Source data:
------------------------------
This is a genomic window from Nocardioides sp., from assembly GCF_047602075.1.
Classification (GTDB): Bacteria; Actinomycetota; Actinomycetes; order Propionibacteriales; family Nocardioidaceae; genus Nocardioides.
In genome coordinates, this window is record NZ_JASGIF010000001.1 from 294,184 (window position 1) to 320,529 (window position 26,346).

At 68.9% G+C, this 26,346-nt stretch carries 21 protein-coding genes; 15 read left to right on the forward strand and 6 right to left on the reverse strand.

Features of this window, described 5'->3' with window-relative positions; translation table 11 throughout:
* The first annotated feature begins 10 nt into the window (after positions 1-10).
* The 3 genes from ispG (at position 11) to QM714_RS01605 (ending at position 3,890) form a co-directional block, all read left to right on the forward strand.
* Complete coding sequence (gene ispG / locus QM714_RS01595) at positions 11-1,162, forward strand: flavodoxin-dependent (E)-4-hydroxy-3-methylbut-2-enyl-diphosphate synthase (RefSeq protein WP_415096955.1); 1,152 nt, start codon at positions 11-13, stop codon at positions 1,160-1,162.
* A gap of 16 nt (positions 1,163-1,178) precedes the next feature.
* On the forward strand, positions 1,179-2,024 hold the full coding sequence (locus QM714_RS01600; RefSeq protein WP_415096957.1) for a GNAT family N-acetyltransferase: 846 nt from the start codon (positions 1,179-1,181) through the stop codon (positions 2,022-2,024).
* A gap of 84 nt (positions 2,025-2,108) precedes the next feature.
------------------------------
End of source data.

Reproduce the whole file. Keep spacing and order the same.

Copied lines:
This is a genomic window from Nocardioides sp., from assembly GCF_047602075.1.
Classification (GTDB): Bacteria; Actinomycetota; Actinomycetes; order Propionibacteriales; family Nocardioidaceae; genus Nocardioides.
In genome coordinates, this window is record NZ_JASGIF010000001.1 from 294,184 (window position 1) to 320,529 (window position 26,346).

At 68.9% G+C, this 26,346-nt stretch carries 21 protein-coding genes; 15 read left to right on the forward strand and 6 right to left on the reverse strand.

Features of this window, described 5'->3' with window-relative positions; translation table 11 throughout:
* The first annotated feature begins 10 nt into the window (after positions 1-10).
* The 3 genes from ispG (at position 11) to QM714_RS01605 (ending at position 3,890) form a co-directional block, all read left to right on the forward strand.
* Complete coding sequence (gene ispG / locus QM714_RS01595) at positions 11-1,162, forward strand: flavodoxin-dependent (E)-4-hydroxy-3-methylbut-2-enyl-diphosphate synthase (RefSeq protein WP_415096955.1); 1,152 nt, start codon at positions 11-13, stop codon at positions 1,160-1,162.
* A gap of 16 nt (positions 1,163-1,178) precedes the next feature.
* On the forward strand, positions 1,179-2,024 hold the full coding sequence (locus QM714_RS01600; RefSeq protein WP_415096957.1) for a GNAT family N-acetyltransferase: 846 nt from the start codon (positions 1,179-1,181) through the stop codon (positions 2,022-2,024).
* A gap of 84 nt (positions 2,025-2,108) precedes the next feature.